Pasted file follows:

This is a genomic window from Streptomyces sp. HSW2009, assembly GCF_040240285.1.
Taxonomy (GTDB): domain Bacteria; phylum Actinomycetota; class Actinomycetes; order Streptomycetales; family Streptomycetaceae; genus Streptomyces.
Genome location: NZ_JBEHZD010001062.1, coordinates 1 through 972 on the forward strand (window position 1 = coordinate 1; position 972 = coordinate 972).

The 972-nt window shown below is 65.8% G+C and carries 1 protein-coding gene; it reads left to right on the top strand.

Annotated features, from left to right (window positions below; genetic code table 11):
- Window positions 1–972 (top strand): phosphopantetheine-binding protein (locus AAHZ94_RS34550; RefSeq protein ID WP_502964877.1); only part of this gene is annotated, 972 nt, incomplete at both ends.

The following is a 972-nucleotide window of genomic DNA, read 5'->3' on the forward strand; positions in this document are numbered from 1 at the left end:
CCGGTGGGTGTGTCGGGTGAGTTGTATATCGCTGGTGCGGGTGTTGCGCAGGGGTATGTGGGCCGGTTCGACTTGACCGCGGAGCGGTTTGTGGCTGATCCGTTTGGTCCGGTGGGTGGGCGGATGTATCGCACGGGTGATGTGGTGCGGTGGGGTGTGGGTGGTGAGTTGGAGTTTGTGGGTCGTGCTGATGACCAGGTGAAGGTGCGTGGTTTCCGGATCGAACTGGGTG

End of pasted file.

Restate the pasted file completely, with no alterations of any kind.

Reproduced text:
This is a genomic window from Streptomyces sp. HSW2009, assembly GCF_040240285.1.
Taxonomy (GTDB): domain Bacteria; phylum Actinomycetota; class Actinomycetes; order Streptomycetales; family Streptomycetaceae; genus Streptomyces.
Genome location: NZ_JBEHZD010001062.1, coordinates 1 through 972 on the forward strand (window position 1 = coordinate 1; position 972 = coordinate 972).

The 972-nt window shown below is 65.8% G+C and carries 1 protein-coding gene; it reads left to right on the top strand.

Annotated features, from left to right (window positions below; genetic code table 11):
- Window positions 1–972 (top strand): phosphopantetheine-binding protein (locus AAHZ94_RS34550; RefSeq protein ID WP_502964877.1); only part of this gene is annotated, 972 nt, incomplete at both ends.

The following is a 972-nucleotide window of genomic DNA, read 5'->3' on the forward strand; positions in this document are numbered from 1 at the left end:
CCGGTGGGTGTGTCGGGTGAGTTGTATATCGCTGGTGCGGGTGTTGCGCAGGGGTATGTGGGCCGGTTCGACTTGACCGCGGAGCGGTTTGTGGCTGATCCGTTTGGTCCGGTGGGTGGGCGGATGTATCGCACGGGTGATGTGGTGCGGTGGGGTGTGGGTGGTGAGTTGGAGTTTGTGGGTCGTGCTGATGACCAGGTGAAGGTGCGTGGTTTCCGGATCGAACTGGGTG